2.1. ISNs as Cooperative Games
In the gametheoretic representation of s, the value of any set of agents is defined Yazdanpanah and Yazan (2017) using the difference between the total cost that firms have to pay in case the does not occur, i.e. costs to discharge wastes and to purchase traditional primary inputs (denoted by ), and the total cost that firms have to pay collectively in case the is realized, i.e. costs for recycling and treatment, for transporting resources among firms, and transaction costs (denoted by ). Formally, the among agents in a nonempty finite set of agents is a normalized superadditive cooperative game where for , is equal to if , and otherwise.
Benefit sharing is crucial in the process of implementation, mainly because of stability and fairness concerns. Roughly speaking, firms are rational agents that defect unbeneficial collaborations (instability) and mostly tend to reject relations in which benefits are not shared according to contributions (unfairness). Focusing on the Core and Shapley allocations Osborne and Rubinstein (1994); MasColell et al. (1995)—as standard methods that characterize stability and fairness—these solution concepts appear to be applicable in a specific class of s but are not generally scalable for value allocation in the implementation phase of s. In particular, relying on the balancedness of twoperson games, denoted by , we can show that any is implementable in a fair and stable manner. However, in larger games—as balancedness does not hold necessarily—the core of the game may be empty which in turn avoids an implementation that is reasonable for all the involved firms. So, even if a symbiosis could result in collective benefits, it may not last due to instable or unfair implementations. A natural response which is inline with realistic practices is to employ monetary incentives as a means of normative coordination—to guarantee the implementability of “desired” s. To allow a smooth integration with normative rules, we transform games into basic MCNets^{1}^{1}1A basic MCNet represents a game in as a set of rules , where , , , , and is the set of rule indices. For a group , a rule is applicable if and . Then will be equal to where denote the set of rule indices that are applicable to . This rulebased representation allows natural integration with rulebased coordination methods and results in relatively low complexity for computing allocation methods such as the Shapley value Lesca et al. (2017); Ieong and Shoham (2005). through the following steps: let be an arbitrary game, be the set of all groups with two or more members where denotes its cardinality. We start with an empty set of MCNet rules. Then for all groups , for to , we add a rule to the MCNet.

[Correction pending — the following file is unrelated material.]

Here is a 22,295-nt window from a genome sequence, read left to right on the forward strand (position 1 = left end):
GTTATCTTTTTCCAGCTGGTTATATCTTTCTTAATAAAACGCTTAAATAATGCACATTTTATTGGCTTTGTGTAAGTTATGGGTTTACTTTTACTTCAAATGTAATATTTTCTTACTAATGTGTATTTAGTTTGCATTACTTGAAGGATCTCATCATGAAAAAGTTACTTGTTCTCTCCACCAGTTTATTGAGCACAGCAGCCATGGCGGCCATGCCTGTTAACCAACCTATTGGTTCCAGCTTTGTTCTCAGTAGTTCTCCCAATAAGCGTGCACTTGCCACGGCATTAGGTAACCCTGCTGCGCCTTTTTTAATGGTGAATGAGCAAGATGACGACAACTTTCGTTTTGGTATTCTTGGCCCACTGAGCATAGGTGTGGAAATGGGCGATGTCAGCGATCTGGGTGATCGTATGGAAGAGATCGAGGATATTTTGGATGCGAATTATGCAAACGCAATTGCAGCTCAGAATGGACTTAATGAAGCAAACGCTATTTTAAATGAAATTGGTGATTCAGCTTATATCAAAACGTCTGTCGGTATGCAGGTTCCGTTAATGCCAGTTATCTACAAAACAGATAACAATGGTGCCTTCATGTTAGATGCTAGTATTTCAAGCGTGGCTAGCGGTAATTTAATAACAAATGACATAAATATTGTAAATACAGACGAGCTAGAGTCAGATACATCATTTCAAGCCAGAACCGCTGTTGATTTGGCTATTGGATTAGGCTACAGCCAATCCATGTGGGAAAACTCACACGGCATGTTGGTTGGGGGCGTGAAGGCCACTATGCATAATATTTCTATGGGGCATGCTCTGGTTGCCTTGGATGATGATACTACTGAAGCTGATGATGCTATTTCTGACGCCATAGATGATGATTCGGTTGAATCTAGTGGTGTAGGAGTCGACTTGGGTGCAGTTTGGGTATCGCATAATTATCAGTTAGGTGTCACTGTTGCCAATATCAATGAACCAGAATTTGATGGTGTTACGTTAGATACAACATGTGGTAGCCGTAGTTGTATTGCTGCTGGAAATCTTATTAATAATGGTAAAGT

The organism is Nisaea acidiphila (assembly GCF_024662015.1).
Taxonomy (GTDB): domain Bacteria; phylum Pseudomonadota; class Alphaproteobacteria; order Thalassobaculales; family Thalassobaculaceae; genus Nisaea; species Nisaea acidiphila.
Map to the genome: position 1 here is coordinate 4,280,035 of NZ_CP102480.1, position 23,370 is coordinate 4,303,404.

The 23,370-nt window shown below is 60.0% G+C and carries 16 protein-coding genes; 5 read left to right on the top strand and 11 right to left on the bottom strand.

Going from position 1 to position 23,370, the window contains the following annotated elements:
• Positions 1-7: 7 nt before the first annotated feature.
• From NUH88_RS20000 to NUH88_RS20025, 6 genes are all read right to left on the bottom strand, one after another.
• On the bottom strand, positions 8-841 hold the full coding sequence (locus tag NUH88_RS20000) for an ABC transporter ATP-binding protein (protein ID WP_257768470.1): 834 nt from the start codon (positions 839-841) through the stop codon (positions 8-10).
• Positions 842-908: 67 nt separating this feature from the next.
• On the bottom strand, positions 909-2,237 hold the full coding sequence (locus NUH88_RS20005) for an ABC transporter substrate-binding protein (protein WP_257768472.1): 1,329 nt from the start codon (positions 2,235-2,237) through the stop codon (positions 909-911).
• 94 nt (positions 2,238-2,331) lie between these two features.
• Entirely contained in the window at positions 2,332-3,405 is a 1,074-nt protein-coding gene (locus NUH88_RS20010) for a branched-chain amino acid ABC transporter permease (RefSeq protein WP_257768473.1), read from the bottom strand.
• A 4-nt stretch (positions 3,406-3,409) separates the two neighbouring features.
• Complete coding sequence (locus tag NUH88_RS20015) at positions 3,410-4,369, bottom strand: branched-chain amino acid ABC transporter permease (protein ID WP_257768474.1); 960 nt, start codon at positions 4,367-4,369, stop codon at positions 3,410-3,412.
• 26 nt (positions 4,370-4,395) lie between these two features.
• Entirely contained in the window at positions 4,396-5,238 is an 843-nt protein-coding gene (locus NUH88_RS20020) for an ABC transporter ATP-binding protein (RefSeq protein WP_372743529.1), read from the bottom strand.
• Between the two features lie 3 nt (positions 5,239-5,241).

2.2. Normative Coordination of ISNs
Following Shoham and Tennenholtz (1995); Grossi et al. (2013), we see that norms can be employed as game transformations to bring about more desirable outcomes in games. For this account, given the economic, environmental, and social dimensions and with respect to potential socioeconomic consequences, s can be partitioned in three classes by a normative socioeconomic policy function , where is a finite set of firms. Moreover, , , and are labels—assigned by a thirdparty authority—indicating whether an is promoted, permitted, or prohibited, respectively.